Montreal in the last ten years has undoubtedly been a bastion of rootsy, homemade rock’n roll that moves people in a serious way. There’s something about the majority of people who ‘get it’ vs. those who don’t that makes that city such a great breeding ground, and the Demon’s Claws are the latest pioneers to make their way out with an intimidating shove. Formed from members of the Scat Rag Boosters and the Cut Offs looking for a way to break down music to it’s simplest parts, but without any of the snobby aloofness of post-punk, they hit the nail on the head with a winning formula. And with a range that qualifies them as possessors of real talent, they mangle authentic country cuts right along with their tight, 2-chord tonal tantrums which no bar fight would be complete without. When most people think of guitar twang, devils and deer skulls usually aren’t the first images that come to mind, so when you see a group of guys conjuring up that old rockin’ black magic sound, it’s already got the darkness on it’s side, much like the early 80s LA death-punk collective. Like the cold feel of an evil autumn breeze, there’s something very antagonistically comforting about the Demon’s Claws ability to lure you in their direction, whether it’s your intent or not. And just when you’re close enough to feel the warmth of the flames, they switch gears and blow up right in your face with a pummeling stomper of a song like “Wrong Side of Town” that reminds you that you’re definitely still a mortal who enjoys the occasional trollop like everyone else. They stride through their new album, Satan’s Little Pet Pig, with pain, agonizing soul, and precision, and with the addition of Perpignan’s rowdiest Mighty Go-Go Player, Piero Ilove joining the band on electric piano, their live shows just got another deranged shot of insanity sauce. While their recent performances truly exalted the indubitable power of their songs more than the production on their first LP did, this new album, done up right by Mike McHugh at his Distillery Studios, has brought the ferocity, power, and puissance to full fruition. This album, their debut for In The Red, should cast no shadow of a doubt as to their intent to bring their genuine sound up from the underground, and it’s such a relief that after all we’ve been taught in life, it’s the demons that can save us after all.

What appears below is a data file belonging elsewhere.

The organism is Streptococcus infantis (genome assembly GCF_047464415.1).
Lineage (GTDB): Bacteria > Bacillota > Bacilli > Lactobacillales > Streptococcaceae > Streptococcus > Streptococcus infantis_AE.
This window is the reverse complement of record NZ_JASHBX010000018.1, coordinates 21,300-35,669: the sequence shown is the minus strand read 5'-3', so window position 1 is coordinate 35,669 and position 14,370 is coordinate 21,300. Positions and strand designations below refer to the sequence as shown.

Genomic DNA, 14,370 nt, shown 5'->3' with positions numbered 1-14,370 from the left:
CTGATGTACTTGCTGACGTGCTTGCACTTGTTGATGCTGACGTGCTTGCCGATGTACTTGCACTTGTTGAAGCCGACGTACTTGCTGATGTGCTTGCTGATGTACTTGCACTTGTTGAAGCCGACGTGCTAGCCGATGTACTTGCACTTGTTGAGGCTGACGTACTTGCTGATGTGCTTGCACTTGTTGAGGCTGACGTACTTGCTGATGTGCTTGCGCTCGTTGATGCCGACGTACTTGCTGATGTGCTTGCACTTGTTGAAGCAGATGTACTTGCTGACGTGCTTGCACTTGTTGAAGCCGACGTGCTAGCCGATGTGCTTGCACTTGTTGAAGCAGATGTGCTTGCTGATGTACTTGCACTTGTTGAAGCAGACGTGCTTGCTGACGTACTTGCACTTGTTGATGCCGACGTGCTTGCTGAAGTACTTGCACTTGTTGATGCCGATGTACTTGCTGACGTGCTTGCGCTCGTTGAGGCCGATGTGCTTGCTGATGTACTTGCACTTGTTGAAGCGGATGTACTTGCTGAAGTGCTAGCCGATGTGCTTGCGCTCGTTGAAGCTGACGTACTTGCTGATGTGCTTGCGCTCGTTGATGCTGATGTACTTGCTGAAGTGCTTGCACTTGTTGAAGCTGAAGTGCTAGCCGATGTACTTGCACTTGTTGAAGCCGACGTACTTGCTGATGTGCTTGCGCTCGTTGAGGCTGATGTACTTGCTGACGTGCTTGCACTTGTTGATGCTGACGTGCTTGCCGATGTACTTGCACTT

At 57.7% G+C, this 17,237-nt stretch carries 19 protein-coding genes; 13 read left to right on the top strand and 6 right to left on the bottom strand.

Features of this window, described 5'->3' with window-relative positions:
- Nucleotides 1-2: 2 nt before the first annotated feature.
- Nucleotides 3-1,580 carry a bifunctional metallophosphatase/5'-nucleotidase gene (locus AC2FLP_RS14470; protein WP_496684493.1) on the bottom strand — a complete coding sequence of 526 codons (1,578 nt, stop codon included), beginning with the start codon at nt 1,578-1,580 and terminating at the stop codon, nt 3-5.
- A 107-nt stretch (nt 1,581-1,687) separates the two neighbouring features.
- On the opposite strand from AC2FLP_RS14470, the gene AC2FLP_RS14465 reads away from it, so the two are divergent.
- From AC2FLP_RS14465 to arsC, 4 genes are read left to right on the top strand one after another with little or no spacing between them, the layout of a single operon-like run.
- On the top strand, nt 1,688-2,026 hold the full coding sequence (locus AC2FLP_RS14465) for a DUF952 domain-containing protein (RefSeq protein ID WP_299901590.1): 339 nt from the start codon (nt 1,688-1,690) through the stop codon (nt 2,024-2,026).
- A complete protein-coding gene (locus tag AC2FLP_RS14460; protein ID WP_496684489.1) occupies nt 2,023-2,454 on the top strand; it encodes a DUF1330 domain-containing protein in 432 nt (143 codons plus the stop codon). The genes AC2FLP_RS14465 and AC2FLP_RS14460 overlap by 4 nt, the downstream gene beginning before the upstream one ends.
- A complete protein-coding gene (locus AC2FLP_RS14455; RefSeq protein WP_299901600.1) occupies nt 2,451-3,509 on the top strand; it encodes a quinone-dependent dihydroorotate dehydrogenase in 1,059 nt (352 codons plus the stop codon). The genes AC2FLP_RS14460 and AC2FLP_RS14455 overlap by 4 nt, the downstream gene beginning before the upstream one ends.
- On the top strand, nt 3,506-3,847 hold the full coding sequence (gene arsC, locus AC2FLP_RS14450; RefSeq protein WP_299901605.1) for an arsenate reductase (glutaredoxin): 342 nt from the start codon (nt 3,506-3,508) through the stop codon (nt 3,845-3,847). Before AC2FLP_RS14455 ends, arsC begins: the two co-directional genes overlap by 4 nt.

Edited by [deleted user] on 5 Oct 2007, 03:48
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